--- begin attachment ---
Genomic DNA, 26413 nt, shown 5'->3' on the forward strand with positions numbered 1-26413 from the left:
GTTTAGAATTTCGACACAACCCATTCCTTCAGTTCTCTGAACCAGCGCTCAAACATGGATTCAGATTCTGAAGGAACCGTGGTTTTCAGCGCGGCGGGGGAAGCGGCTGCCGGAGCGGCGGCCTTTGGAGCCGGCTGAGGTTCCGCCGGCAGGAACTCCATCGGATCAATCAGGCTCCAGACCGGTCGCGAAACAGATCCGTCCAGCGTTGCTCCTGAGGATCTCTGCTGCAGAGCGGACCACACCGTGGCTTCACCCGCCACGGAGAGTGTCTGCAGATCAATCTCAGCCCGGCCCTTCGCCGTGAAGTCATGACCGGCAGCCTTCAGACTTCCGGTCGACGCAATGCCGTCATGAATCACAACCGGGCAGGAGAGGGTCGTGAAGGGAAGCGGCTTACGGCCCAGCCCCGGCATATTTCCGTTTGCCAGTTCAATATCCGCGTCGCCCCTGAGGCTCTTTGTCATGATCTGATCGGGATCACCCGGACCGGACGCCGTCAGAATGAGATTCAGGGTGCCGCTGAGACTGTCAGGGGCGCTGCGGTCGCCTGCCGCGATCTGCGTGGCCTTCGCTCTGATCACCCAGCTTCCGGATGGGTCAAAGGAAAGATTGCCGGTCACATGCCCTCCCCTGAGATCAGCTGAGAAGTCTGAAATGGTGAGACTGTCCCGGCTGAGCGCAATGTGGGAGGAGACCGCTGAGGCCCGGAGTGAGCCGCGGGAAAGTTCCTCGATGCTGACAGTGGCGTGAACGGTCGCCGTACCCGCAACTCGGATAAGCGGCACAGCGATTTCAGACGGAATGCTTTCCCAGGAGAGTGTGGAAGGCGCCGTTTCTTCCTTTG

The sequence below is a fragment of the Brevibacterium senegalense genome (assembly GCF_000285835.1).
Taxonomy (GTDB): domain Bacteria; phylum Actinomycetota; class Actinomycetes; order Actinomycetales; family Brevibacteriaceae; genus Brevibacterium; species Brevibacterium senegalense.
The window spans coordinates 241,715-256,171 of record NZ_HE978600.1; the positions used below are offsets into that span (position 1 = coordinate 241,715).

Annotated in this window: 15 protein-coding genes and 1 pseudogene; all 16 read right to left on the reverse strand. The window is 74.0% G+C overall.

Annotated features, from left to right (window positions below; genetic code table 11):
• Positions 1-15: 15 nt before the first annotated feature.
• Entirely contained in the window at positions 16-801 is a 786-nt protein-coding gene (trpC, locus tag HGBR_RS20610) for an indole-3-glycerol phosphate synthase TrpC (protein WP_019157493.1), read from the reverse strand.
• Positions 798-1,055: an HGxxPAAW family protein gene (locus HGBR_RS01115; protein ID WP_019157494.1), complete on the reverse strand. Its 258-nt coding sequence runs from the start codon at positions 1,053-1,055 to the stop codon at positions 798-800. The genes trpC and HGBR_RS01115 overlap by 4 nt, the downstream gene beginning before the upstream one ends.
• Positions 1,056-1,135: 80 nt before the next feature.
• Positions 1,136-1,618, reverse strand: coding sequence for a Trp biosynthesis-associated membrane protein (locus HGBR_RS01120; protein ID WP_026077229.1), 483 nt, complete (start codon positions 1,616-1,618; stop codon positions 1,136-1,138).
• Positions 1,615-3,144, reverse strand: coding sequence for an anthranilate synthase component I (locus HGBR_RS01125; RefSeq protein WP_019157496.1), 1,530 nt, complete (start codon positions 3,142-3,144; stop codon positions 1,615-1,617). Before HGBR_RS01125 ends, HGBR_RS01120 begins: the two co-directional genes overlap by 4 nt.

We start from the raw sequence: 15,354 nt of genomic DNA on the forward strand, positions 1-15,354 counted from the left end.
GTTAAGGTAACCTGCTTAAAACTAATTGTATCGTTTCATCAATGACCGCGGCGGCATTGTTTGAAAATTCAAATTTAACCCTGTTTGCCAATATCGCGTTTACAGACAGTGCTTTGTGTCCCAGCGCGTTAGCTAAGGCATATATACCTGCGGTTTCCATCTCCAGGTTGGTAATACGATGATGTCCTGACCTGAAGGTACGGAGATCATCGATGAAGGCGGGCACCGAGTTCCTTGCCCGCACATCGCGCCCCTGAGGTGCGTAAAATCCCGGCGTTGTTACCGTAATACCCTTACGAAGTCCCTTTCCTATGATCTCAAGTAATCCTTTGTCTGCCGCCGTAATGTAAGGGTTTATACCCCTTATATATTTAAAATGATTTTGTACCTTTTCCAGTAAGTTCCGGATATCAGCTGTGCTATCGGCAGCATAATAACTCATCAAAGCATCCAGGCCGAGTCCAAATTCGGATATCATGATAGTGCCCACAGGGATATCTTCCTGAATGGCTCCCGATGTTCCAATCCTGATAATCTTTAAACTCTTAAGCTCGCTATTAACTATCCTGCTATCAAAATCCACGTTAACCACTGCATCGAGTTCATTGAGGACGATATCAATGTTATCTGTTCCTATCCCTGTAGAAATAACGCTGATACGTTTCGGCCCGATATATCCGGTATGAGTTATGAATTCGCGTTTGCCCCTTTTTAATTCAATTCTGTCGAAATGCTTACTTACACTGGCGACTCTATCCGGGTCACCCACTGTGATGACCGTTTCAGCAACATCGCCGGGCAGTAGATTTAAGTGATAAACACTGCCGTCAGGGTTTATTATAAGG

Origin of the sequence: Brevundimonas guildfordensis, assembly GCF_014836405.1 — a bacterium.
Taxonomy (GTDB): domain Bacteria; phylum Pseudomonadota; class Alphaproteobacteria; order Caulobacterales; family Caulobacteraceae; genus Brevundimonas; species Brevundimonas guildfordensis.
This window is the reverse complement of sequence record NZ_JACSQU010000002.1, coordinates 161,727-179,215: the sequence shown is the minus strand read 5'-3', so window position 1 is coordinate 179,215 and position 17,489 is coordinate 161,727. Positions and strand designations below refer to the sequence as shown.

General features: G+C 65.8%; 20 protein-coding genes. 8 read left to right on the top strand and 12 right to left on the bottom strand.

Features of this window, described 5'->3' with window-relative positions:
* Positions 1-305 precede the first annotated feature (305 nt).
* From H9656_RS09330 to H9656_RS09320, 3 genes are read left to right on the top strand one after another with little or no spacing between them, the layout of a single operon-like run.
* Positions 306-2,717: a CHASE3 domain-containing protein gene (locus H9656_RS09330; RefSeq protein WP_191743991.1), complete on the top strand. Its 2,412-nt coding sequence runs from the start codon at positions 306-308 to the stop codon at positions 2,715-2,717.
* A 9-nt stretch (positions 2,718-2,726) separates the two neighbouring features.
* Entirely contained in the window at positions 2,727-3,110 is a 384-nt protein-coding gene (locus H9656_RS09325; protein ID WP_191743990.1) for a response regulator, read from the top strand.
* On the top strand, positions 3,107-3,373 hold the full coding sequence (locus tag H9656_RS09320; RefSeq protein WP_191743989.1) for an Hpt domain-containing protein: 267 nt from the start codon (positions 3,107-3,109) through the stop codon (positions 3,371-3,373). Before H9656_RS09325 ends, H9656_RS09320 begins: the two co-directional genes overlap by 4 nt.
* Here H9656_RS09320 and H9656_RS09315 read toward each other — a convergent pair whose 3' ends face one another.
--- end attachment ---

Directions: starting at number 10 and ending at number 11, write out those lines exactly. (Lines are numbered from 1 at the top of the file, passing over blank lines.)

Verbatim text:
• Positions 798-1,055: an HGxxPAAW family protein gene (locus HGBR_RS01115; protein ID WP_019157494.1), complete on the reverse strand. Its 258-nt coding sequence runs from the start codon at positions 1,053-1,055 to the stop codon at positions 798-800. The genes trpC and HGBR_RS01115 overlap by 4 nt, the downstream gene beginning before the upstream one ends.
• Positions 1,056-1,135: 80 nt before the next feature.